“Justice” Might Be the Word of the Year, but What if You Don’t Know How Your Own State Defines the Right to Education?

I love me some Merriam-Webster.

Merriam-Webster is the G.O.A.T., itself defining the meaning of “dictionary” for the 21st century. And when they announced the 2018 Word of the Year based on user lookups, I was both inspired and disheartened: “justice.” On the one hand, people looking up the word justice means that there is growing popular interest in what a fundamental democratic principle means. That’s a good thing.

At the same time, when it comes to educational justice, few people seem to know that education law is pretty thin stuff, that education isn’t directly protected by the federal Constitution. If you find yourself wondering what justice means in our schools, I encourage you to explore “States of Education,” an interactive map I created that allows you to see precisely how each state constitution defines the right to public education.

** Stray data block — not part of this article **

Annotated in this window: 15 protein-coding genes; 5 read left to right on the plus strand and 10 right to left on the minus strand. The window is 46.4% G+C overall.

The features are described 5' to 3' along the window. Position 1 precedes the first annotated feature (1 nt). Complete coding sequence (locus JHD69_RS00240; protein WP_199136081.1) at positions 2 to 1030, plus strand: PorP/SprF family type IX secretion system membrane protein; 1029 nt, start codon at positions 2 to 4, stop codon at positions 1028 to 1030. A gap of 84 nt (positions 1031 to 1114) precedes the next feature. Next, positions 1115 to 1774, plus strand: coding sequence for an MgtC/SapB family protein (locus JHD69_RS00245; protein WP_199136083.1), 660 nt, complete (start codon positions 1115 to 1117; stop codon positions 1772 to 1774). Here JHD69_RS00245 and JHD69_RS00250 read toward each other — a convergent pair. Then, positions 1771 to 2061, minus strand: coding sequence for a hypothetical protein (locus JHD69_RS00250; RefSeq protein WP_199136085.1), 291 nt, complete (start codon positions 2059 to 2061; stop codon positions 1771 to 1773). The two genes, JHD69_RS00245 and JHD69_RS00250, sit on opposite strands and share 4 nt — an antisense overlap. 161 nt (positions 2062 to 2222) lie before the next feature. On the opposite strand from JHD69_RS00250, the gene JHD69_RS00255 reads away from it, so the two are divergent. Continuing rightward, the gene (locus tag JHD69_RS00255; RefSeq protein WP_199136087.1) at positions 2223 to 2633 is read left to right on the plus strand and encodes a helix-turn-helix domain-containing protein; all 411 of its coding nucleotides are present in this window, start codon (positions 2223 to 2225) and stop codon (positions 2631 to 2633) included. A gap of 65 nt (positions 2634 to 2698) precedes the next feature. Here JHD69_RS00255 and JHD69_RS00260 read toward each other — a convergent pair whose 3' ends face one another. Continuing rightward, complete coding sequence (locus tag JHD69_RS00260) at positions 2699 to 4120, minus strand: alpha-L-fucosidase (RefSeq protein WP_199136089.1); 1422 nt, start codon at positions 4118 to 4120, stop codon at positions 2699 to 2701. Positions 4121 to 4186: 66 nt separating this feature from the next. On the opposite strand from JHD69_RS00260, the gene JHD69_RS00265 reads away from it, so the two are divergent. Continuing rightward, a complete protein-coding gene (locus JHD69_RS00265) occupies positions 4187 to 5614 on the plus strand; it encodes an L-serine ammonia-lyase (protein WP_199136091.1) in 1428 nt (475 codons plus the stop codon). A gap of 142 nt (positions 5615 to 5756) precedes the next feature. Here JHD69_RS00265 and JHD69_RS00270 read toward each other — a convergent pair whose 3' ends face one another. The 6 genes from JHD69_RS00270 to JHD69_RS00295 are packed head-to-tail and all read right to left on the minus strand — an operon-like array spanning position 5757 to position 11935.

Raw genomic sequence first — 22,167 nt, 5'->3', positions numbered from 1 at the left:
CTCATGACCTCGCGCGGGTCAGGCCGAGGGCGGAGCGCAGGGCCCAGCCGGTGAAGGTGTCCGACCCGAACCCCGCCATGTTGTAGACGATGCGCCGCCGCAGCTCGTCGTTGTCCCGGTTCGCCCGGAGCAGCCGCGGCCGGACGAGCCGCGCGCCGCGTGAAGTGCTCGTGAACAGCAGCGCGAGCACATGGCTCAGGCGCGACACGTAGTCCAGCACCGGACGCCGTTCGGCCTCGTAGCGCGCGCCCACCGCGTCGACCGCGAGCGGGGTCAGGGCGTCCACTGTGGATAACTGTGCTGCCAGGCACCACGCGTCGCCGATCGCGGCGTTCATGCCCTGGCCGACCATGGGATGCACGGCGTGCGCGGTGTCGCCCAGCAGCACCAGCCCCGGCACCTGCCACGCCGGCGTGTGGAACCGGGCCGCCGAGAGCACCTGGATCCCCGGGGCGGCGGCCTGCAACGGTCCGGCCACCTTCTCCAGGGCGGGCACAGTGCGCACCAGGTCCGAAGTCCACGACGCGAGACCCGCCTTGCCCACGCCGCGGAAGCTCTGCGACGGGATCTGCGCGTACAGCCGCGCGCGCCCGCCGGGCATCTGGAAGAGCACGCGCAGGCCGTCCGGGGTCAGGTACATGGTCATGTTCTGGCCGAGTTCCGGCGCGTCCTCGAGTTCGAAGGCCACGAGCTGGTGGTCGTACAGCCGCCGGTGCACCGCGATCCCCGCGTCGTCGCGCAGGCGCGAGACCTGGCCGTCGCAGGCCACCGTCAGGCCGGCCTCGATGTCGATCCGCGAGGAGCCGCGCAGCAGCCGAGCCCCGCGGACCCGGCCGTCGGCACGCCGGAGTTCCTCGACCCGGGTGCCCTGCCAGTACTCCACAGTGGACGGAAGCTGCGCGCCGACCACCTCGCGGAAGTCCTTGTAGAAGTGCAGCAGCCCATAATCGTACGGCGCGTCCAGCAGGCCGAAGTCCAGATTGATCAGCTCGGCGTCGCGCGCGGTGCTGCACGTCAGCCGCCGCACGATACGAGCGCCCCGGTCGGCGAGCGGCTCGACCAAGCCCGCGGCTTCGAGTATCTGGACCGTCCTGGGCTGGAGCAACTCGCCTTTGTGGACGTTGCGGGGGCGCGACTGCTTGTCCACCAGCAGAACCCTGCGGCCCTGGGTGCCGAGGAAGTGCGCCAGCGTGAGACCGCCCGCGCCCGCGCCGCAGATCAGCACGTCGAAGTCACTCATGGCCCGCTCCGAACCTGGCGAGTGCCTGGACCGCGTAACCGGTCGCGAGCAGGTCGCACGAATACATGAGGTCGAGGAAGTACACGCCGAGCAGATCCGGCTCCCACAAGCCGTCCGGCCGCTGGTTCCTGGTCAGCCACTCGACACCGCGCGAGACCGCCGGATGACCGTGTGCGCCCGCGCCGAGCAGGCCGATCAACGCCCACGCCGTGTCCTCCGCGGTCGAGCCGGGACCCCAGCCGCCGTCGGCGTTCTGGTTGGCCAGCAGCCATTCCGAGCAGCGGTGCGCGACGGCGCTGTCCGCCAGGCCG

Maybe next year, just maybe, the most popular word search on Merriam-Webster will be “education.”

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